The Property Codes Compliance Board (PCCB) is an independent compliance body whose work centres on the Search Code, for conveyancing searches, and more recently the Invasives Code. By signing up to the Code, invasive industry remediators will be regulated by an established compliance body whose stakeholders include the lenders, represented by the Council of Mortgage lenders (CML), the Building Society Association (BSA), the Law Society and the Society for Licenced Conveyancers. Most importantly The INNS Code is about consumer protection. Membership of the code means meeting compliance standards, minimum Professional Indemnity Insurance premiums, an agreed complaints procedure and redress via The Property Ombudsman scheme. Membership of the code demonstrates a commitment to industry standards, best practice, and consumer protection.
STL Group Ltd, one of the largest conveyancing search companies in the UK, was a founder member of the Council of Property Search Organisations (COPSO). It was initially set up, in 2003, to try and improve access to Local Authority data, and to lobby lenders and the Law Society to accept our searches. Founding COPSO members included private search companies, environmental search companies and water companies. The industry was much smaller back then, really a cottage industry, and has since grown into the much larger industry it is today, driven by technology, better access to data, legislation and lender requirements.
It was quickly established that in order to be taken seriously, we needed some sort of regulation. Whilst the majority of companies acted with integrity, there were no set standards for search content or production, and inevitably there were companies which cut corners. Fiona Hoyle was the first CEO of COPSO, and with a background at the CML, was instrumental in setting up the Search Code. The PCCB was created as an independent organisation to oversee the Code, with a majority of public interest directors, and it quickly gained traction with lenders who started to mandate the use of Search Code searches. Today, all the major search providers are members of the PCCB, and the vast majority, and all major, lenders mandate regulated searches. The actual incidence of complaints and interventions by the Property Ombudsman is tiny, which is testament to the rigorous entry requirements and ongoing auditing of PCCB members. A local authority, Birmingham City Council, recently become a PCCB member, which would have been unthinkable a few years ago due to the tensions between public and private sector, but this shows the reputation the Search Code has built up over the years.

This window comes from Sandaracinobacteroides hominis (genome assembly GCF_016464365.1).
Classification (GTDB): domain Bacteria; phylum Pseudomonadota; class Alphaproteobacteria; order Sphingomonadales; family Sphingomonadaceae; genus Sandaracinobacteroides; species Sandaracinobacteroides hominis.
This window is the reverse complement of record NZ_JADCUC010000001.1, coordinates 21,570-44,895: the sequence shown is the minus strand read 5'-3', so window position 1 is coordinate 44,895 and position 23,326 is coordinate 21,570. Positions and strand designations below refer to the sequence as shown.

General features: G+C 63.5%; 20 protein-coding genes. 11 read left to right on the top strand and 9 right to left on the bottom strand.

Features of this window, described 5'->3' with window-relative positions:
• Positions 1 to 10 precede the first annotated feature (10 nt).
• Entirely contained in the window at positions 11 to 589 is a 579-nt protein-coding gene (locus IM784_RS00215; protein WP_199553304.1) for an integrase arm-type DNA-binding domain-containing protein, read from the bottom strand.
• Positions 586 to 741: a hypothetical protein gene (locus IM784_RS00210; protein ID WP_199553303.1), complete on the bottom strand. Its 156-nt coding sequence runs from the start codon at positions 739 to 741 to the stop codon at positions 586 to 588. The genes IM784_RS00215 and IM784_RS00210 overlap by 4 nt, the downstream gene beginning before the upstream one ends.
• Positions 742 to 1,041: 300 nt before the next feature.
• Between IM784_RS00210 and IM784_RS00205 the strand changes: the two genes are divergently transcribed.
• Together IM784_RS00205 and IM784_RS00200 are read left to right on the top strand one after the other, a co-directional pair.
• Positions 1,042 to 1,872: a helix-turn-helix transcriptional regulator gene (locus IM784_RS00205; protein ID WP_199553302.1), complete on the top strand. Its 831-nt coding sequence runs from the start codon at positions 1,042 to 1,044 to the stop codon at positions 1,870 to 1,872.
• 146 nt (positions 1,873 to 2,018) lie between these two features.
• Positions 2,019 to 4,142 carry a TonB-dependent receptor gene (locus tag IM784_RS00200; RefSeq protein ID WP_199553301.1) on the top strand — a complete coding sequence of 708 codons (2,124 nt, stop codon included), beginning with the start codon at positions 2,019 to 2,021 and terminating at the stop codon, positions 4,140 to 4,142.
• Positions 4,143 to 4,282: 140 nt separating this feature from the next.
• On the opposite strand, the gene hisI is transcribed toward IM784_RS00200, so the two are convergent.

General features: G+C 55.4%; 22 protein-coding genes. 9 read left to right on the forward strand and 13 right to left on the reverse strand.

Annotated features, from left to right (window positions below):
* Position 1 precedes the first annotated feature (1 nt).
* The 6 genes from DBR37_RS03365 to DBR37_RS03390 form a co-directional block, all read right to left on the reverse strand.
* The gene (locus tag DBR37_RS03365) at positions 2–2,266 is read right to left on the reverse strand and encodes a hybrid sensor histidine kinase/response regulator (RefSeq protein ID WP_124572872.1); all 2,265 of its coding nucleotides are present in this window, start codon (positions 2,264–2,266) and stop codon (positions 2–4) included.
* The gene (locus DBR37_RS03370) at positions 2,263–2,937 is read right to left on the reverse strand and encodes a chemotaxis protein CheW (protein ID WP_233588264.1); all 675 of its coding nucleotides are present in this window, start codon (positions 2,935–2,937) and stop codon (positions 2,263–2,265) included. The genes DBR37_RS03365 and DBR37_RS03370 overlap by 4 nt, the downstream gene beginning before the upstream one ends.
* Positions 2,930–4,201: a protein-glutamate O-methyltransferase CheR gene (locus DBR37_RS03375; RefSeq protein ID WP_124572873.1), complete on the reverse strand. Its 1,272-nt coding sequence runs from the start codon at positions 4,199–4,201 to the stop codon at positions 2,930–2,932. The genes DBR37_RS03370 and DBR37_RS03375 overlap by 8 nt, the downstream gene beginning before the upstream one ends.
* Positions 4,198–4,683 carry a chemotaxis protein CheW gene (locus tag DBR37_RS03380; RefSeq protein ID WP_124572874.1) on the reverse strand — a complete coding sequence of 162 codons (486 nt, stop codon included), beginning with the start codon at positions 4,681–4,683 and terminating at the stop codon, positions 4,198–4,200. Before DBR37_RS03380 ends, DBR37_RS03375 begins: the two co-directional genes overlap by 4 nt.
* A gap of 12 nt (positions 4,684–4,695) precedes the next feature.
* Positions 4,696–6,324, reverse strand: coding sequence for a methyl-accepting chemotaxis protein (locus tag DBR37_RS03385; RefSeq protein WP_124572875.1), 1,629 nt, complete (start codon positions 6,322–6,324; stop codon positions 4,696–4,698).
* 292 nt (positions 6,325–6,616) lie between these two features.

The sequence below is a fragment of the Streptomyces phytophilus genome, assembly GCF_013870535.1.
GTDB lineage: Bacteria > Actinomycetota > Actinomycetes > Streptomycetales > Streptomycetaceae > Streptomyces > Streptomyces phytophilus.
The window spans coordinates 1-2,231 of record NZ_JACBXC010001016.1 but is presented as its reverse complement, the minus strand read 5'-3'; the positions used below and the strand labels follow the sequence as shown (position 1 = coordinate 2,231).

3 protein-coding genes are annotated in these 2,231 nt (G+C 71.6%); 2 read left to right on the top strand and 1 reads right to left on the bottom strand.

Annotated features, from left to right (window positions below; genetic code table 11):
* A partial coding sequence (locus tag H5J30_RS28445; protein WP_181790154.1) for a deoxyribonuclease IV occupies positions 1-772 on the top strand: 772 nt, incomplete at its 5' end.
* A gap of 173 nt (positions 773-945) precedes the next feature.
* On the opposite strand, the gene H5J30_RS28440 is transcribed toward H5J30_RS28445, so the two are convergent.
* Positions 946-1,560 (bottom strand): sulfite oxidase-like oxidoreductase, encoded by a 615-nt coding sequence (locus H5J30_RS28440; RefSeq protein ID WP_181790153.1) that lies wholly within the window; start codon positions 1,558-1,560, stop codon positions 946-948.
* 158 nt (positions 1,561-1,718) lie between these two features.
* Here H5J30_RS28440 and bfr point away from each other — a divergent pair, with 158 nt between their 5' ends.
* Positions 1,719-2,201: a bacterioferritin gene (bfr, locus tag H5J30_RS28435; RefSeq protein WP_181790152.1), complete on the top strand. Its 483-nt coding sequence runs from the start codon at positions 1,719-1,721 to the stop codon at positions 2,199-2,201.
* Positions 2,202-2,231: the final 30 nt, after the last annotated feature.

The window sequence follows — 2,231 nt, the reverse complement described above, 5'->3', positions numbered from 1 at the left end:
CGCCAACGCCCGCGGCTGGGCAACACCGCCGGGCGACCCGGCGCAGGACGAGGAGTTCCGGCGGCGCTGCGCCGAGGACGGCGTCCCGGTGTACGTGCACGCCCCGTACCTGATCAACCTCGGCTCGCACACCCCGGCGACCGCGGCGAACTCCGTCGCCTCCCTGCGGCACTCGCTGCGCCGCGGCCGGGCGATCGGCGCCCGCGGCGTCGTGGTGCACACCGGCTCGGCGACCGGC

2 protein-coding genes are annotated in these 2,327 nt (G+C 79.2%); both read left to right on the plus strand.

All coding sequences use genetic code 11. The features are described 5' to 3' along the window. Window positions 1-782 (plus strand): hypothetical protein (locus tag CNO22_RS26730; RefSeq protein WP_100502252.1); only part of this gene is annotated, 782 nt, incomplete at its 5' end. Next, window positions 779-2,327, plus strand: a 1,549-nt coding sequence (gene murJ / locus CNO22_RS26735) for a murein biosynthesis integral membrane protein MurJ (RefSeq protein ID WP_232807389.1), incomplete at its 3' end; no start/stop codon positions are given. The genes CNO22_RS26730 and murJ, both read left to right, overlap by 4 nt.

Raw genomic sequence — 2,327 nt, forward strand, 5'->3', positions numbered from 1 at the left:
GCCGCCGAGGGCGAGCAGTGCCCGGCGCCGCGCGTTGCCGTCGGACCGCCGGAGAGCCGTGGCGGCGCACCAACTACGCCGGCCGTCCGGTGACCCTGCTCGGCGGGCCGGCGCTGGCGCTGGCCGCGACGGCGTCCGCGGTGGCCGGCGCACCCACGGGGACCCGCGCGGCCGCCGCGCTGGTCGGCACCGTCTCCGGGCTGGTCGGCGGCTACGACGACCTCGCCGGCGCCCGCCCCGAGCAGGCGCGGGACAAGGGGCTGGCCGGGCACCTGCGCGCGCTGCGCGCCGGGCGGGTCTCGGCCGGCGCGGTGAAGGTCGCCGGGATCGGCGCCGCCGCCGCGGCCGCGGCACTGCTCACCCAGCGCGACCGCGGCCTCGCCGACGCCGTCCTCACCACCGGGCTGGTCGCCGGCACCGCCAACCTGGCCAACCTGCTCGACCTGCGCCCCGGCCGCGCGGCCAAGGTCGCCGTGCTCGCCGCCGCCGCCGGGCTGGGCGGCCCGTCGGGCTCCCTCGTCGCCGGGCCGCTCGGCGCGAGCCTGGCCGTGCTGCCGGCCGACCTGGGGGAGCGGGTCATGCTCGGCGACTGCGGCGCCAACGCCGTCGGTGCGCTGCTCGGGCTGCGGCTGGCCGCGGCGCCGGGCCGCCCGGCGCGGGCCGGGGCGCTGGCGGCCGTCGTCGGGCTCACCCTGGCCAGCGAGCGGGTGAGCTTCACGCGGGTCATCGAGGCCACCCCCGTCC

It hasn't all been plain sailing though. Accusations of an 'ivory tower' mentality by the PCCB were common when it started. Partly, this was just because it was something new and members were not used to outside regulation, but the directors also needed to understand more about the industry itself. The PCCB now has 3 industry directors – Jane Foster and I representing the search industry and Mike Clough of Japanese Knotweed Solutions Ltd representing INNSA the trade body for the invasive species industry. Invasives Code subscribers are coming on board at a good time – the PCCB is a mature organisation which has ironed out its teething problems, and has public interest directors who are well known and well respected in the conveyancing and consumer industries: Kate Davies (Equity Release Council and previously CML), Kate Faulkner (property market commentator and consultant) and Angela Newton (product development consultant and previously Which?).
The PCCB also holds regular conferences and workshops which are a great way to gain experience of shared issues and engage with stakeholders to raise issues of Invasive Species and how to tackle them.
There's a huge amount of awareness and PR around Invasive Species. Particularly Japanese Knotweed: a question about its existence now forms part of the conveyancing process. Membership of INNSA and the Invasives Code will help draw a distinction between you – with a commitment to professional standards, consumer protection, independently overseen - and those who don't share this approach.